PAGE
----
In contrast, imposing an ad-hoc spectrum rule limiting carrier participation in the 600 MHz auction is likely to complicate and delay the auction despite bipartisan agreement -- at the FCC, in the Obama Administration and in Congress -- that speed is vital for allocating urgently needed spectrum to meet consumers' needs.

Good spectrum policy is about continuing to provide the best wireless service in the world so we stay connected 24/7 without delays, dropped calls or slow downloads. That keeps us happy, and for some of us, even spoiled. It requires designing an auction in which every qualified bidder has a chance to acquire the spectrum needed to satisfy its customers. It means keeping auction rules "simple," as FCC Commissioner Jessica Rosenworcel has suggested.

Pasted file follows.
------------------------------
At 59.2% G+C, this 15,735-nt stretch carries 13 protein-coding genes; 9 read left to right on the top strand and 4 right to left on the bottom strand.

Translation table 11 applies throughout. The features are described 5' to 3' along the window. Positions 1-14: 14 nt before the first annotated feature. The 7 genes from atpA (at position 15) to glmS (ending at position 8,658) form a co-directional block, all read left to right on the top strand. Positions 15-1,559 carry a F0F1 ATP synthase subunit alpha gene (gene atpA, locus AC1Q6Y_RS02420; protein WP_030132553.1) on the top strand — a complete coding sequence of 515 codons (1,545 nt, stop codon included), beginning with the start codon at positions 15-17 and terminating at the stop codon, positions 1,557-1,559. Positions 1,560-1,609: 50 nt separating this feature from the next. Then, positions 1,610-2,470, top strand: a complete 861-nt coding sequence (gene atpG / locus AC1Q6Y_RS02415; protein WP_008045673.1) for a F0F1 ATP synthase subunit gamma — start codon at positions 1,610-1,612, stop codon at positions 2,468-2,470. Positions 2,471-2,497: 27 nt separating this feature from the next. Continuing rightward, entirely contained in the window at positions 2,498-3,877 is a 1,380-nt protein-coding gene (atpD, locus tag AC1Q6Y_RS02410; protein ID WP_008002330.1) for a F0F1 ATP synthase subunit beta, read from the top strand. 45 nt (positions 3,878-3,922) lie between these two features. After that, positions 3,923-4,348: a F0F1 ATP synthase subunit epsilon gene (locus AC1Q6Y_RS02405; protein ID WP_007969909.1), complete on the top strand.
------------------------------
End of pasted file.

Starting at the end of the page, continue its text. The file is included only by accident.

To promote competition and innovation in the long run, it means addressing the spectrum screen in a separate rulemaking through an open process with public input.

Rick Boucher served for 28 years in the House of Representatives, where he was chairman of the Subcommittee on Communications, Technology and the Internet. Today he is honorary chairman of the Internet Innovation Alliance and heads the government strategies practice at the law firm Sidley Austin, which represents communications companies among other clients.

If you liked this article you might like